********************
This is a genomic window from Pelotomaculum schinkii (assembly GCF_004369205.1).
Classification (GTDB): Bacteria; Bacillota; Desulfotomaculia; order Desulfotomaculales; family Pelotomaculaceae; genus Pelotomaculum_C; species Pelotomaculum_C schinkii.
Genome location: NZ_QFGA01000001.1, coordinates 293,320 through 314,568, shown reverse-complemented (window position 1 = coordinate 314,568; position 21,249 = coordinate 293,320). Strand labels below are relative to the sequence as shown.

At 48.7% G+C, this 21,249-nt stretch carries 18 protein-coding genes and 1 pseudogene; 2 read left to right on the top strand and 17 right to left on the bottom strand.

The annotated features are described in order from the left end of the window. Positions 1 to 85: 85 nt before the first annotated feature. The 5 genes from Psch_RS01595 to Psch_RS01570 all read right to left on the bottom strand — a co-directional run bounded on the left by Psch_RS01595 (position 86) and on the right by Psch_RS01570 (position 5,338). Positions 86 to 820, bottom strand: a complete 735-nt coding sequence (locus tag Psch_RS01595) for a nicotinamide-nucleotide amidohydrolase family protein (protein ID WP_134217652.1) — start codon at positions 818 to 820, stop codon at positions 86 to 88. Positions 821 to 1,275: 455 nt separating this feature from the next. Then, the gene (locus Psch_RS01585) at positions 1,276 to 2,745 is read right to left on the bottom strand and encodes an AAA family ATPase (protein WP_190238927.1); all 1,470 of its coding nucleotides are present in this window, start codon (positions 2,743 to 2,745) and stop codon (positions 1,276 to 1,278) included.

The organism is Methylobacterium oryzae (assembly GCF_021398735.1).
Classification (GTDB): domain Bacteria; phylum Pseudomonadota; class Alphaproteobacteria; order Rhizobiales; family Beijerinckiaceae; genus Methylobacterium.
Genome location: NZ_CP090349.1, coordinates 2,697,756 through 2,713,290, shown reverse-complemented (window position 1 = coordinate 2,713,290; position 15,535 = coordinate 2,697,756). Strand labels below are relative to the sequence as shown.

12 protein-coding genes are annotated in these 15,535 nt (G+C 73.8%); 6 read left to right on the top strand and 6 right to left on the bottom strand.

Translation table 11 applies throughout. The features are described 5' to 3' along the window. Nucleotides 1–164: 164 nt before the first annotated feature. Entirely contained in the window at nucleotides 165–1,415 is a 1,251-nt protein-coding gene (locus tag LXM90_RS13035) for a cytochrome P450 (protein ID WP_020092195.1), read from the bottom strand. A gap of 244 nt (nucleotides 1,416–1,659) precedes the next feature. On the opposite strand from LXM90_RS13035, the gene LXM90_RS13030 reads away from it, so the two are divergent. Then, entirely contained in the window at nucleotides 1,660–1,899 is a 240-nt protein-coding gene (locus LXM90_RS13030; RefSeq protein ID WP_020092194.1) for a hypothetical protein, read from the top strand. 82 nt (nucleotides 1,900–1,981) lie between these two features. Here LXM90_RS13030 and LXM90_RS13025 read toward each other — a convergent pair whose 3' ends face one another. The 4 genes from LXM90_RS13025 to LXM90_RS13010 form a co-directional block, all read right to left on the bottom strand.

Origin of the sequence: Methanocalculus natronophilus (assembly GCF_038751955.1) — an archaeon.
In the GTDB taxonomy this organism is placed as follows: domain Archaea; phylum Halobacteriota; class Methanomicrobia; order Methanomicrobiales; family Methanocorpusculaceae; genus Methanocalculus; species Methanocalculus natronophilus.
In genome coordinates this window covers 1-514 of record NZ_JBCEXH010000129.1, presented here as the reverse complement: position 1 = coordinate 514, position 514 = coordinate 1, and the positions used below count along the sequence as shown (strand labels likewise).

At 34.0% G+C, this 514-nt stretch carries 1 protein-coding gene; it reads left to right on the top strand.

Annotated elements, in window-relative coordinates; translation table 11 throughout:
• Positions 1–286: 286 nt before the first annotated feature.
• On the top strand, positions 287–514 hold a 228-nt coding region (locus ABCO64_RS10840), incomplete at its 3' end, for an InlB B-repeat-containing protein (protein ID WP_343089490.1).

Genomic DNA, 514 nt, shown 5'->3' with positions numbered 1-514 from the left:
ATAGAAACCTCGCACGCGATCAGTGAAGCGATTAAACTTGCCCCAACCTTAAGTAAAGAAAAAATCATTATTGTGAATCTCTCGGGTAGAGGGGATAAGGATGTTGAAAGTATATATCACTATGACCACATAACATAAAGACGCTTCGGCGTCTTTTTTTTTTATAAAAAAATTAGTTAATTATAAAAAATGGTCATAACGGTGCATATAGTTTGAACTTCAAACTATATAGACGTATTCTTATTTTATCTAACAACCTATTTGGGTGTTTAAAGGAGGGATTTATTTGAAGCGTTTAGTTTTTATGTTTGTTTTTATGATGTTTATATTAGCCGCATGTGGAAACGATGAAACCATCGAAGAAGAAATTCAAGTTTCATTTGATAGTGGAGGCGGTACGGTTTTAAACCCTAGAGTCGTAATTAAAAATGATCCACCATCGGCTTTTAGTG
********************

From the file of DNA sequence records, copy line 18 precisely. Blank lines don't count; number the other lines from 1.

Genomic DNA, 514 nt, shown 5'->3' with positions numbered 1-514 from the left: